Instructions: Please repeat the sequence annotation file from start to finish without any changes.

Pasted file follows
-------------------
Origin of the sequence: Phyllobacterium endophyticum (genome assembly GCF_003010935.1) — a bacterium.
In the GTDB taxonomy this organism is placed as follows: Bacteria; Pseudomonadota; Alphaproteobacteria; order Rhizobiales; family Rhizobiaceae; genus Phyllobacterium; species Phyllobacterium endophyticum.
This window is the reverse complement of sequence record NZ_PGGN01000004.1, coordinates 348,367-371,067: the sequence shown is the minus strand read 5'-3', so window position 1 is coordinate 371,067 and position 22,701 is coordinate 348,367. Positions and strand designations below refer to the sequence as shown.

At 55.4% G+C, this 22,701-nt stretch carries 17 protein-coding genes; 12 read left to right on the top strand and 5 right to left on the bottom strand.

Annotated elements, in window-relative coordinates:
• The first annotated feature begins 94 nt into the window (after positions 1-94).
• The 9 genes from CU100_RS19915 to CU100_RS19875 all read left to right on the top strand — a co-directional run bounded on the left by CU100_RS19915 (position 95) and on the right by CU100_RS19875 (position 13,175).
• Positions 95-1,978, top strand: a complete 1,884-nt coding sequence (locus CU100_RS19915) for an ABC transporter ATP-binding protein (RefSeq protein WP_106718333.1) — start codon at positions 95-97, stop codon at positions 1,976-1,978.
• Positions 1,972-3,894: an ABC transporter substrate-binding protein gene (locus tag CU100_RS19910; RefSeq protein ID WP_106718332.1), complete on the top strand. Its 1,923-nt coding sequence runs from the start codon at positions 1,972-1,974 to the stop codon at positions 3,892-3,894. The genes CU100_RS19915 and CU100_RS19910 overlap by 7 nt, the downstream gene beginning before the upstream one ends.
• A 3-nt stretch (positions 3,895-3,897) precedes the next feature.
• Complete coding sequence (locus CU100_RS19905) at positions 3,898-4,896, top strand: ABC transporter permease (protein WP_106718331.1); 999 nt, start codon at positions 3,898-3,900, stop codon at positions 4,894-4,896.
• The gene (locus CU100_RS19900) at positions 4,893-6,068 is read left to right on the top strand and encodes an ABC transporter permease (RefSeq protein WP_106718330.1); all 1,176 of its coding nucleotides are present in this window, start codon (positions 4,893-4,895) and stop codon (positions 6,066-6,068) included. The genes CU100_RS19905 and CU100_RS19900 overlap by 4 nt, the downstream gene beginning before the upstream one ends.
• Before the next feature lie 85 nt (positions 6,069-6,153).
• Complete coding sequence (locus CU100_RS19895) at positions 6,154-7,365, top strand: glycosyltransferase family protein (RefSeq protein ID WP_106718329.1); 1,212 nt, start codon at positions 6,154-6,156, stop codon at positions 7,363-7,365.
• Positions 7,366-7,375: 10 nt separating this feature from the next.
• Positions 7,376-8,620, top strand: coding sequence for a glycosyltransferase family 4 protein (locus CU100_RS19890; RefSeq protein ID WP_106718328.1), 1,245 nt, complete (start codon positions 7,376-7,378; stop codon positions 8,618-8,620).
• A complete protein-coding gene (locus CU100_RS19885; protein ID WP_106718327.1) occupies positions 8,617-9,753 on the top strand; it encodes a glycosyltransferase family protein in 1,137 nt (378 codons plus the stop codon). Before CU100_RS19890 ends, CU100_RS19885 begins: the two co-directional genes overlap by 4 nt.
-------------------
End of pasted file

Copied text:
Origin of the sequence: Phyllobacterium endophyticum (genome assembly GCF_003010935.1) — a bacterium.
In the GTDB taxonomy this organism is placed as follows: Bacteria; Pseudomonadota; Alphaproteobacteria; order Rhizobiales; family Rhizobiaceae; genus Phyllobacterium; species Phyllobacterium endophyticum.
This window is the reverse complement of sequence record NZ_PGGN01000004.1, coordinates 348,367-371,067: the sequence shown is the minus strand read 5'-3', so window position 1 is coordinate 371,067 and position 22,701 is coordinate 348,367. Positions and strand designations below refer to the sequence as shown.

At 55.4% G+C, this 22,701-nt stretch carries 17 protein-coding genes; 12 read left to right on the top strand and 5 right to left on the bottom strand.

Annotated elements, in window-relative coordinates:
• The first annotated feature begins 94 nt into the window (after positions 1-94).
• The 9 genes from CU100_RS19915 to CU100_RS19875 all read left to right on the top strand — a co-directional run bounded on the left by CU100_RS19915 (position 95) and on the right by CU100_RS19875 (position 13,175).
• Positions 95-1,978, top strand: a complete 1,884-nt coding sequence (locus CU100_RS19915) for an ABC transporter ATP-binding protein (RefSeq protein WP_106718333.1) — start codon at positions 95-97, stop codon at positions 1,976-1,978.
• Positions 1,972-3,894: an ABC transporter substrate-binding protein gene (locus tag CU100_RS19910; RefSeq protein ID WP_106718332.1), complete on the top strand. Its 1,923-nt coding sequence runs from the start codon at positions 1,972-1,974 to the stop codon at positions 3,892-3,894. The genes CU100_RS19915 and CU100_RS19910 overlap by 7 nt, the downstream gene beginning before the upstream one ends.
• A 3-nt stretch (positions 3,895-3,897) precedes the next feature.
• Complete coding sequence (locus CU100_RS19905) at positions 3,898-4,896, top strand: ABC transporter permease (protein WP_106718331.1); 999 nt, start codon at positions 3,898-3,900, stop codon at positions 4,894-4,896.
• The gene (locus CU100_RS19900) at positions 4,893-6,068 is read left to right on the top strand and encodes an ABC transporter permease (RefSeq protein WP_106718330.1); all 1,176 of its coding nucleotides are present in this window, start codon (positions 4,893-4,895) and stop codon (positions 6,066-6,068) included. The genes CU100_RS19905 and CU100_RS19900 overlap by 4 nt, the downstream gene beginning before the upstream one ends.
• Before the next feature lie 85 nt (positions 6,069-6,153).
• Complete coding sequence (locus CU100_RS19895) at positions 6,154-7,365, top strand: glycosyltransferase family protein (RefSeq protein ID WP_106718329.1); 1,212 nt, start codon at positions 6,154-6,156, stop codon at positions 7,363-7,365.
• Positions 7,366-7,375: 10 nt separating this feature from the next.
• Positions 7,376-8,620, top strand: coding sequence for a glycosyltransferase family 4 protein (locus CU100_RS19890; RefSeq protein ID WP_106718328.1), 1,245 nt, complete (start codon positions 7,376-7,378; stop codon positions 8,618-8,620).
• A complete protein-coding gene (locus CU100_RS19885; protein ID WP_106718327.1) occupies positions 8,617-9,753 on the top strand; it encodes a glycosyltransferase family protein in 1,137 nt (378 codons plus the stop codon). Before CU100_RS19890 ends, CU100_RS19885 begins: the two co-directional genes overlap by 4 nt.